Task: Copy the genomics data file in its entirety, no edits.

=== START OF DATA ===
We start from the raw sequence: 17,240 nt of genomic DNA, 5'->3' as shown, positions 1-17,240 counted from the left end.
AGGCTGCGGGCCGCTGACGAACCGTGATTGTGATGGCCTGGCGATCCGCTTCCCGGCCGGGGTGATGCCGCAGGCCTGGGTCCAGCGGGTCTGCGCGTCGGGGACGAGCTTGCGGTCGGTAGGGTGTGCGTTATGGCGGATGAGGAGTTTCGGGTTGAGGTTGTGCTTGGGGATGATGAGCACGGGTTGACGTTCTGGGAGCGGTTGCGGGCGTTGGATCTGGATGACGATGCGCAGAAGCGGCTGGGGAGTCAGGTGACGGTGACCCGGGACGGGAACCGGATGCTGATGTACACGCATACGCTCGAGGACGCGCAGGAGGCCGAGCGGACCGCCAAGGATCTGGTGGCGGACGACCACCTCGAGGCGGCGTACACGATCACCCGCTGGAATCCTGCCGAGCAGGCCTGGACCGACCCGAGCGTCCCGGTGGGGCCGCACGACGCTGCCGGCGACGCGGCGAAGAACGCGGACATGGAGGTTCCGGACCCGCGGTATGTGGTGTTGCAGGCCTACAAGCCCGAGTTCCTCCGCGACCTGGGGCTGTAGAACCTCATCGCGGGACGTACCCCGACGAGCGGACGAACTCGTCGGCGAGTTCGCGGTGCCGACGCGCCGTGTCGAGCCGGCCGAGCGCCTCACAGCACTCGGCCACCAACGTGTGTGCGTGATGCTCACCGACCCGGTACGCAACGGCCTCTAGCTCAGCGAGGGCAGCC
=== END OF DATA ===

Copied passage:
We start from the raw sequence: 17,240 nt of genomic DNA, 5'->3' as shown, positions 1-17,240 counted from the left end.
AGGCTGCGGGCCGCTGACGAACCGTGATTGTGATGGCCTGGCGATCCGCTTCCCGGCCGGGGTGATGCCGCAGGCCTGGGTCCAGCGGGTCTGCGCGTCGGGGACGAGCTTGCGGTCGGTAGGGTGTGCGTTATGGCGGATGAGGAGTTTCGGGTTGAGGTTGTGCTTGGGGATGATGAGCACGGGTTGACGTTCTGGGAGCGGTTGCGGGCGTTGGATCTGGATGACGATGCGCAGAAGCGGCTGGGGAGTCAGGTGACGGTGACCCGGGACGGGAACCGGATGCTGATGTACACGCATACGCTCGAGGACGCGCAGGAGGCCGAGCGGACCGCCAAGGATCTGGTGGCGGACGACCACCTCGAGGCGGCGTACACGATCACCCGCTGGAATCCTGCCGAGCAGGCCTGGACCGACCCGAGCGTCCCGGTGGGGCCGCACGACGCTGCCGGCGACGCGGCGAAGAACGCGGACATGGAGGTTCCGGACCCGCGGTATGTGGTGTTGCAGGCCTACAAGCCCGAGTTCCTCCGCGACCTGGGGCTGTAGAACCTCATCGCGGGACGTACCCCGACGAGCGGACGAACTCGTCGGCGAGTTCGCGGTGCCGACGCGCCGTGTCGAGCCGGCCGAGCGCCTCACAGCACTCGGCCACCAACGTGTGTGCGTGATGCTCACCGACCCGGTACGCAACGGCCTCTAGCTCAGCGAGGGCAGCC